Rainy day doesn’t dampen cyclists’ enthusiasm at the Amish Bike Tour

DOVER — An overcast, rainy morning on Saturday seemed to provide the perfect ingredients for people to turn off their alarm clocks and sleep in.

Obviously, bicyclists disagree with that theory.

Despite the rainy conditions, hundreds of cyclists hit the back roads in Kent County as they participated in the 32nd annual Amish Country Bike Tour, with a new starting and finishing point at the Delaware Agricultural Museum and Village in Dover.

Katie Kazimir, director of communications and events for Bike Delaware, which organizes and runs the Amish County Bike Tour, said a record 1,344 people pre-registered for Saturday’s event.

She wasn’t sure how many of them backed out due to the wet weather but said in looking at the packed parking lot next to the ag museum that it didn’t appear to deter too many people.

“We got hit by some rain, but it didn’t stop our riders and it didn’t stop us,” Ms. Kazimir said. “The rain was actually a little pleasant because it was a nice drizzle. There were a couple of moments where it came down pretty hard, but for the most part, it was pretty nice.

“We had 18 percent more people pre-register this year and I think if it hadn’t rained we’d have had an even fuller parking lot. Given the rain, I think we had a fantastic turnout.

“I’m not sure how many people showed up, but I think a good amount actually turned out despite the rain.”

Besides the new location — it had started and finished in front of Legislative Hall in year’s past — Bike Delaware offered new routes for cyclists to experience on the tour.

Participants had new routes of 16, 25, 50, 63 and 100 miles through the Amish countryside.

The new Amish Country Bike Tour experience is the result of a creative partnership that was formed in 2017 between Kent County Tourism Corporation and Bike Delaware.

“People are very, very excited about the new courses,” Ms. Kazimir said. “I think that might be one of the reasons that we had a lot more riders sign up early this year. The courses took people further north than before and further west than before without going into Maryland.”

While most 100-mile cyclists took off on their journeys at 7:30 a.m., traditional starter Ben Miller and his Amish buggy led an abundance of 50- and 63-mile participants onto the road at 8 a.m.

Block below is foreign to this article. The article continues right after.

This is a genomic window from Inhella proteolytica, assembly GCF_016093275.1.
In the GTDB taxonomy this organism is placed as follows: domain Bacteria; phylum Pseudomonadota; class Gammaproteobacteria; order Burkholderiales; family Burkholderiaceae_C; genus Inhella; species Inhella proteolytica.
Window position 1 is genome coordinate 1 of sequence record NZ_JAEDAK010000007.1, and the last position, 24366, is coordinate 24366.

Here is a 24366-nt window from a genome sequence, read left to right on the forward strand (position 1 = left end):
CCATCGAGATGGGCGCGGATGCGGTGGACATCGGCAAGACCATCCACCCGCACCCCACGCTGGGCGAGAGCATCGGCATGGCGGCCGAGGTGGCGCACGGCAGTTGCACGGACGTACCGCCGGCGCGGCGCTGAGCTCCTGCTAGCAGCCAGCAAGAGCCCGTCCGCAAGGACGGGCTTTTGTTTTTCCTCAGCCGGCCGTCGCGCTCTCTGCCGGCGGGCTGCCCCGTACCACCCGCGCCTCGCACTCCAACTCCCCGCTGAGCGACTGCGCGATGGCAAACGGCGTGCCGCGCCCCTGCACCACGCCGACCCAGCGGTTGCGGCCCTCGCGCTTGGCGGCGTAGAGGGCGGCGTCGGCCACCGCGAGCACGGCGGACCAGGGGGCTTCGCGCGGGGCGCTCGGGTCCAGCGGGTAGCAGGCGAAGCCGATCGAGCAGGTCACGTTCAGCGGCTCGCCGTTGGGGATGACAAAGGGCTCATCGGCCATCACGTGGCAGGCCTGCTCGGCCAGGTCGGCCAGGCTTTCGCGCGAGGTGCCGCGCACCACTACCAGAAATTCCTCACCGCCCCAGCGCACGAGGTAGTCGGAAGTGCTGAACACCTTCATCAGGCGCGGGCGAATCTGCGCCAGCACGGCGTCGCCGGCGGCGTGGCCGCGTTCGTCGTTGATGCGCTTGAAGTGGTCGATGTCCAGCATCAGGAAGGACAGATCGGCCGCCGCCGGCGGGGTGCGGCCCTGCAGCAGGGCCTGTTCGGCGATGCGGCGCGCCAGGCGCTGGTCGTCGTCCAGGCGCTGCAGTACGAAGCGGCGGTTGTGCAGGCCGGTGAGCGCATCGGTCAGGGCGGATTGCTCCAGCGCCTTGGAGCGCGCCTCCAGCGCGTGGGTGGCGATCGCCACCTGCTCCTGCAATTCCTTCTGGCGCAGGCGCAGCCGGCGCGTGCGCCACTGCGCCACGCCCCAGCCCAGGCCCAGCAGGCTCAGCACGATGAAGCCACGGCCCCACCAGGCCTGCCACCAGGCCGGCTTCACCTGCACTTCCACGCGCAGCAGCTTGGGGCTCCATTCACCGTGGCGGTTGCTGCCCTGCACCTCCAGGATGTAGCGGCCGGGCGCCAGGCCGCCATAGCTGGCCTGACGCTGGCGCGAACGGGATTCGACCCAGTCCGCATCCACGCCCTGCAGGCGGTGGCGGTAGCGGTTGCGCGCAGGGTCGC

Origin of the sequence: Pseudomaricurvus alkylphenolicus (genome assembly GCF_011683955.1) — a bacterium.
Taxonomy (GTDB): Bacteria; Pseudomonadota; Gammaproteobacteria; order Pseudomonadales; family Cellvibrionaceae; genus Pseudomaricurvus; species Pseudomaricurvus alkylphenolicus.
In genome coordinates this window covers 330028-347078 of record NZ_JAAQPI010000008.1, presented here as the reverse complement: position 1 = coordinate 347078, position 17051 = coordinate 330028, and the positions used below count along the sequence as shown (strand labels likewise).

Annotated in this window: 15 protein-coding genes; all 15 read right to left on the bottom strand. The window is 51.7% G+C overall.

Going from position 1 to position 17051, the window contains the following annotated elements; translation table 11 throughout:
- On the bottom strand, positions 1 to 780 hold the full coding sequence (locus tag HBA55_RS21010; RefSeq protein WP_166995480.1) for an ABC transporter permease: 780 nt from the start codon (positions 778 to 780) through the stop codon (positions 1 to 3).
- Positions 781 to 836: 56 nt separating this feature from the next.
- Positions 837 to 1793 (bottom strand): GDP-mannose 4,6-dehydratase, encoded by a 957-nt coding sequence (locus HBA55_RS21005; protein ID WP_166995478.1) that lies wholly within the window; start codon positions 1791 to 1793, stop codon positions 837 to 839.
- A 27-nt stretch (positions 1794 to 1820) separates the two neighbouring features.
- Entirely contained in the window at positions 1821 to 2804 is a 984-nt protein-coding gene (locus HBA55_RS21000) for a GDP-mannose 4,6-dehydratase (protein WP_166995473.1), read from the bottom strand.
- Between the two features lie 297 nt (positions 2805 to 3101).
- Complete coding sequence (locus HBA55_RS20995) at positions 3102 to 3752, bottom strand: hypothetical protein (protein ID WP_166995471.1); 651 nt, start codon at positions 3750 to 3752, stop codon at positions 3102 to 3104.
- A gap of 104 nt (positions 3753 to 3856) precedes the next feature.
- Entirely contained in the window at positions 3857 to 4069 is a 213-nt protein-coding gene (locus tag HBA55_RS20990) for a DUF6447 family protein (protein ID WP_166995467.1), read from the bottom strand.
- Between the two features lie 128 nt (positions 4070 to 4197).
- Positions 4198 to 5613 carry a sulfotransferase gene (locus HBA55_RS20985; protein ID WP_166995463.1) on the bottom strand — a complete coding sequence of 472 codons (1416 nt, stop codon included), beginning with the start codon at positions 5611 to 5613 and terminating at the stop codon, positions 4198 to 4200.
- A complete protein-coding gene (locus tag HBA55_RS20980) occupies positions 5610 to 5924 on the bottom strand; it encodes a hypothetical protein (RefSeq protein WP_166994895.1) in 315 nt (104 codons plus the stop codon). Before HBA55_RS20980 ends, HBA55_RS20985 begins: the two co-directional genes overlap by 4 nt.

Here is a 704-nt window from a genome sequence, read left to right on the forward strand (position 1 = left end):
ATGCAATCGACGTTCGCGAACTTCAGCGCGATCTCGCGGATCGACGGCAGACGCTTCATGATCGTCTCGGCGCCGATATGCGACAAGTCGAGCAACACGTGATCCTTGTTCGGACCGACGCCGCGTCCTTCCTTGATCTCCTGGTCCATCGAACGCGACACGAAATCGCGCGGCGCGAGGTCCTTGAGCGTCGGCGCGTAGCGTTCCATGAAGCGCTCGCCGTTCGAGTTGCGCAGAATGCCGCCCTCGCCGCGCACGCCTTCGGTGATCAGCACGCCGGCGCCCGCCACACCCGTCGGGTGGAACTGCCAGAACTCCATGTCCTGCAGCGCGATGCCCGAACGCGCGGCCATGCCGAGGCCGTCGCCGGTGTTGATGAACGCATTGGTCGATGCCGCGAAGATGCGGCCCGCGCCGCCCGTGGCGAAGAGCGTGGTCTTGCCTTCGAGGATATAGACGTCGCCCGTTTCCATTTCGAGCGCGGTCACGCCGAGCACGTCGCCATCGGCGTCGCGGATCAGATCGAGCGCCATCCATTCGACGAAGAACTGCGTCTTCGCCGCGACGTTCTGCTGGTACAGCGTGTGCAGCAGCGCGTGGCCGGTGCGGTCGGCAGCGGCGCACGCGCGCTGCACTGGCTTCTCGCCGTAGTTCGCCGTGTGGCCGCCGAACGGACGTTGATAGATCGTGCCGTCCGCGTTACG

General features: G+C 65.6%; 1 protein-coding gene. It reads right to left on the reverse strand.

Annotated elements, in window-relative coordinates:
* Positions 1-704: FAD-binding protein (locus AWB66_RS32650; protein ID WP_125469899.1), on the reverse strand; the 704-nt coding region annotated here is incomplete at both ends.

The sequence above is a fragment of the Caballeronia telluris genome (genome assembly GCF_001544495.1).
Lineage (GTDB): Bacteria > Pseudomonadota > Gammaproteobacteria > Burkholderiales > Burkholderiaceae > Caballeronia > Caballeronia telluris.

“(Ben Miller) starts us out every year and I think that’s something that everyone looks forward to,” said Ms. Kazimir. “It just provides that little extra atmosphere of having the Amish Country Bike Tour to having the buggy lead everyone out.”

The Amish Country Bike Tour is not a race, rather, it is an experience.

Rest stops along the routes included the famous Amish Schoolhouse in Dover, where members of the Amish community and local volunteers served up pie and cookies. Other stops along the way featured healthy snacks, sandwiches and beverages.

Following the bicyclist’s journeys, Dover restaurant Where Pigs Fly hosted a barbecue at the museum, compete with music and muscle-relaxing massages.

Beth Blank and Barbara Tucker, both from Dover, said that Saturday was their first foray into the Amish Country Bike Tour.

“She (Ms. Tucker) said to me, ‘We’re going to do this,’ and I said, ‘No, we hike, and I horseback ride … I do not bike,’” Ms. Blank said. “I haven’t been on a bike in years and she was like, ‘We’re doing it,’ so I was like, ‘All right … whatever.’

“We did the 16-mile course and it was great. I have to say, she was right. It was nice. The rain didn’t hurt at all. In fact, the weather was very nice.”

Both Ms. Blank and Ms. Tucker agreed that they felt safe all along the course despite the wet conditions.

Bike Delaware stressed safety, urging participants not to wear headphones, to obey traffic and bicycling laws, and, most importantly, be aware of cars and crossing intersections on busy roads.

“It was nice,” Ms. Tucker said. “Everybody had a safe distance with the cars going around us, so it was really good. You couldn’t get lost unless you really wanted to get lost. There were markers everywhere.”

Ms. Blank agreed.

“Everything was well organized, everything was well marked, and we really enjoyed it,” she said. “We saw some of the Amish buggies while we were doing the ride, so it was a nice first experience.”

Ms. Blank said she did have something in store for Ms. Tucker for insisting that she ride a bicycle in the rain Saturday.

“Now to get Barbara back, we’re going to do the Bay Bridge hike,” said Ms. Blank.

For the organizers of the Amish Country Bike Tour, it’s never too early to start thinking about next year’s bike ride.

“It takes a year to plan the Amish Country Bike Tour,” Ms. Kazimir said. “As soon as we wrap up this year we will start logistics and planning for next year.

“We coordinate with DelDOT, the Dover Police Department, as well as local businesses and organizations to make sure that this ride is one of the best in Delaware every year.”

It might have been a little bit soggy on Saturday, but this year’s edition of the Amish Country Bike Tour still provided many memories to several hundred cyclists.

 

Delaware State News staff writer Mike Finney can be reached at mfinney@newszap.com.

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